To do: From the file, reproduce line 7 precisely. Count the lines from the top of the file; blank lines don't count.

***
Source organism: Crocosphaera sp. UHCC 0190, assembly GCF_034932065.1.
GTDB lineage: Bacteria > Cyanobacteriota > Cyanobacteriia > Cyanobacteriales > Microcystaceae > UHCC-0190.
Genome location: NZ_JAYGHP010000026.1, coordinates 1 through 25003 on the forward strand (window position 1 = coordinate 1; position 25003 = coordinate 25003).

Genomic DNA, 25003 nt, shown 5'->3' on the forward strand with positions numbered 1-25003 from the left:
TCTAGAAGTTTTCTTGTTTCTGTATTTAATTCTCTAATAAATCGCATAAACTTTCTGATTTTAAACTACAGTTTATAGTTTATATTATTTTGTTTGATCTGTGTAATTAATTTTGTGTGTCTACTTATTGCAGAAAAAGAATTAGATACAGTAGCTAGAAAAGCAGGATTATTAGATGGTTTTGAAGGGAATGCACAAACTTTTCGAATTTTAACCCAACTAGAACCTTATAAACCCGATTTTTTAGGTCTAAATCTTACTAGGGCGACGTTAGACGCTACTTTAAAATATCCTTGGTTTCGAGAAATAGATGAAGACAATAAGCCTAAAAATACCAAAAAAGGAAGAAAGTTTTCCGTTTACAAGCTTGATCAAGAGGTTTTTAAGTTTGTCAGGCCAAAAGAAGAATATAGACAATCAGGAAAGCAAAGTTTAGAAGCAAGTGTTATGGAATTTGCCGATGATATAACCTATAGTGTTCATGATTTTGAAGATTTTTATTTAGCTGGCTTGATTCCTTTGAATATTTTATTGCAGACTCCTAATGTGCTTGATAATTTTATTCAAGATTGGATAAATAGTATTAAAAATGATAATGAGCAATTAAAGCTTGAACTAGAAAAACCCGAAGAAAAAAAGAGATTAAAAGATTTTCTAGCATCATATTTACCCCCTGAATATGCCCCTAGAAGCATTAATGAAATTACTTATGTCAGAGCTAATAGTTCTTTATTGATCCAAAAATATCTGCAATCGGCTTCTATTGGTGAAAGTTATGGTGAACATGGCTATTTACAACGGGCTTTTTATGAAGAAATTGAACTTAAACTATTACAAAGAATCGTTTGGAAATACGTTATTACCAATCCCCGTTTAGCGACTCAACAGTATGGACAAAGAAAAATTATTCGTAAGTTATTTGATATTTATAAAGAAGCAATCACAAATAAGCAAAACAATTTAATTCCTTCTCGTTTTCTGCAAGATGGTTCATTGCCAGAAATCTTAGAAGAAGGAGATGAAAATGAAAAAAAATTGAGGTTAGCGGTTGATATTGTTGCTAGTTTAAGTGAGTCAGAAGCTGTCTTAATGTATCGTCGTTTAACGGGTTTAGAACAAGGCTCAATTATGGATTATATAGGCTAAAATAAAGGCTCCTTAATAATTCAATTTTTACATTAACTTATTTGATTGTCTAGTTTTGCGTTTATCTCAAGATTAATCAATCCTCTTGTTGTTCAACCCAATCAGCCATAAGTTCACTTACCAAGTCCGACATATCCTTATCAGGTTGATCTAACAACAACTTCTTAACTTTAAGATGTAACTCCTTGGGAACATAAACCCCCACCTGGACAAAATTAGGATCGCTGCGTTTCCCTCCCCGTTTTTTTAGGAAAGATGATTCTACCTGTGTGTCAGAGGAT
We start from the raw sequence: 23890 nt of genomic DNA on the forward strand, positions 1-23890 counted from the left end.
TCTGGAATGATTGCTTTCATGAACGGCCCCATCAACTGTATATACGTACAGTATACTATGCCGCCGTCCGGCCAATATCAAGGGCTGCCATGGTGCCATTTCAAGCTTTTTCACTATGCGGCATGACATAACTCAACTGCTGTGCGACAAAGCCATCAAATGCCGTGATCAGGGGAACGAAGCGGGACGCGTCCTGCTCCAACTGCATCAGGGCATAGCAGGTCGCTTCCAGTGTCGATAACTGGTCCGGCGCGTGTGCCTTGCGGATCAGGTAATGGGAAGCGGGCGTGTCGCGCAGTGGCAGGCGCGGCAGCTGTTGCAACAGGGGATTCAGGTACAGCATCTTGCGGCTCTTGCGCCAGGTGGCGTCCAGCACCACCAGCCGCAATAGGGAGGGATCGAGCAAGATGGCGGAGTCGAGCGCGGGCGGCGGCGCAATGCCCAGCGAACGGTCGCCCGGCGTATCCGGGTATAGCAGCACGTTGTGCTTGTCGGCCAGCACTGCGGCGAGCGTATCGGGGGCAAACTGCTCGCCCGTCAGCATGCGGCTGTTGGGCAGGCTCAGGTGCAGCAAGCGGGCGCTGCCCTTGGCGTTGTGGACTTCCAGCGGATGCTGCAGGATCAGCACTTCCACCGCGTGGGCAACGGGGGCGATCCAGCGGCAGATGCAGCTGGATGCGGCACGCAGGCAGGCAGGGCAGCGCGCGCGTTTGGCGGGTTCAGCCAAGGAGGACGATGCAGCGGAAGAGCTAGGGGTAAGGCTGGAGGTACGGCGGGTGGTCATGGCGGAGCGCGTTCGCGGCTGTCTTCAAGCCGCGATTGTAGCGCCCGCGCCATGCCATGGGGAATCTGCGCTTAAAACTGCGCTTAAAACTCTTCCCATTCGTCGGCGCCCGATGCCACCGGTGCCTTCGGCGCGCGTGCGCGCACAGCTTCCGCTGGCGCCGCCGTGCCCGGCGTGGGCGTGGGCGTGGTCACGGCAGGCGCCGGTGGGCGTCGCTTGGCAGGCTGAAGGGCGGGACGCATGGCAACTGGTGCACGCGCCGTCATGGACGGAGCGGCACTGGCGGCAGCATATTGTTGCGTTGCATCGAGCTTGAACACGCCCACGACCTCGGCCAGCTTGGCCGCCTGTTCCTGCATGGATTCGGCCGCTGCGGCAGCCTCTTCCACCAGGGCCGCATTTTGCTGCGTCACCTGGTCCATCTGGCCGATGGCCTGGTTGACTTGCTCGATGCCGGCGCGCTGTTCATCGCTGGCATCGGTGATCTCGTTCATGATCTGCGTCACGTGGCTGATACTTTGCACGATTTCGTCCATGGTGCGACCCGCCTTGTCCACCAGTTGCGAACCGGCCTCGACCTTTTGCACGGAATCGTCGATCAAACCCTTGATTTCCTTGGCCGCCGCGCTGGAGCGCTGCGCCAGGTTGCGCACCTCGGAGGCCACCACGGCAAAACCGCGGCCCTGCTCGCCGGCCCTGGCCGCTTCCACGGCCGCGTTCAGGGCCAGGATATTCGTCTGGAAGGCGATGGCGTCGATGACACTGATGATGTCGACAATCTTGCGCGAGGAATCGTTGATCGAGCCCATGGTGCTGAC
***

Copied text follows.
TCTGGAATGATTGCTTTCATGAACGGCCCCATCAACTGTATATACGTACAGTATACTATGCCGCCGTCCGGCCAATATCAAGGGCTGCCATGGTGCCATTTCAAGCTTTTTCACTATGCGGCATGACATAACTCAACTGCTGTGCGACAAAGCCATCAAATGCCGTGATCAGGGGAACGAAGCGGGACGCGTCCTGCTCCAACTGCATCAGGGCATAGCAGGTCGCTTCCAGTGTCGATAACTGGTCCGGCGCGTGTGCCTTGCGGATCAGGTAATGGGAAGCGGGCGTGTCGCGCAGTGGCAGGCGCGGCAGCTGTTGCAACAGGGGATTCAGGTACAGCATCTTGCGGCTCTTGCGCCAGGTGGCGTCCAGCACCACCAGCCGCAATAGGGAGGGATCGAGCAAGATGGCGGAGTCGAGCGCGGGCGGCGGCGCAATGCCCAGCGAACGGTCGCCCGGCGTATCCGGGTATAGCAGCACGTTGTGCTTGTCGGCCAGCACTGCGGCGAGCGTATCGGGGGCAAACTGCTCGCCCGTCAGCATGCGGCTGTTGGGCAGGCTCAGGTGCAGCAAGCGGGCGCTGCCCTTGGCGTTGTGGACTTCCAGCGGATGCTGCAGGATCAGCACTTCCACCGCGTGGGCAACGGGGGCGATCCAGCGGCAGATGCAGCTGGATGCGGCACGCAGGCAGGCAGGGCAGCGCGCGCGTTTGGCGGGTTCAGCCAAGGAGGACGATGCAGCGGAAGAGCTAGGGGTAAGGCTGGAGGTACGGCGGGTGGTCATGGCGGAGCGCGTTCGCGGCTGTCTTCAAGCCGCGATTGTAGCGCCCGCGCCATGCCATGGGGAATCTGCGCTTAAAACTGCGCTTAAAACTCTTCCCATTCGTCGGCGCCCGATGCCACCGGTGCCTTCGGCGCGCGTGCGCGCACAGCTTCCGCTGGCGCCGCCGTGCCCGGCGTGGGCGTGGGCGTGGTCACGGCAGGCGCCGGTGGGCGTCGCTTGGCAGGCTGAAGGGCGGGACGCATGGCAACTGGTGCACGCGCCGTCATGGACGGAGCGGCACTGGCGGCAGCATATTGTTGCGTTGCATCGAGCTTGAACACGCCCACGACCTCGGCCAGCTTGGCCGCCTGTTCCTGCATGGATTCGGCCGCTGCGGCAGCCTCTTCCACCAGGGCCGCATTTTGCTGCGTCACCTGGTCCATCTGGCCGATGGCCTGGTTGACTTGCTCGATGCCGGCGCGCTGTTCATCGCTGGCATCGGTGATCTCGTTCATGATCTGCGTCACGTGGCTGATACTTTGCACGATTTCGTCCATGGTGCGACCCGCCTTGTCCACCAGTTGCGAACCGGCCTCGACCTTTTGCACGGAATCGTCGATCAAACCCTTGATTTCCTTGGCCGCCGCGCTGGAGCGCTGCGCCAGGTTGCGCACCTCGGAGGCCACCACGGCAAAACCGCGGCCCTGCTCGCCGGCCCTGGCCGCTTCCACGGCCGCGTTCAGGGCCAGGATATTCGTCTGGAAGGCGATGGCGTCGATGACACTGATGATGTCGACAATCTTGCGCGAGGAATCGTTGATCGAGCCCATGGTGCTGAC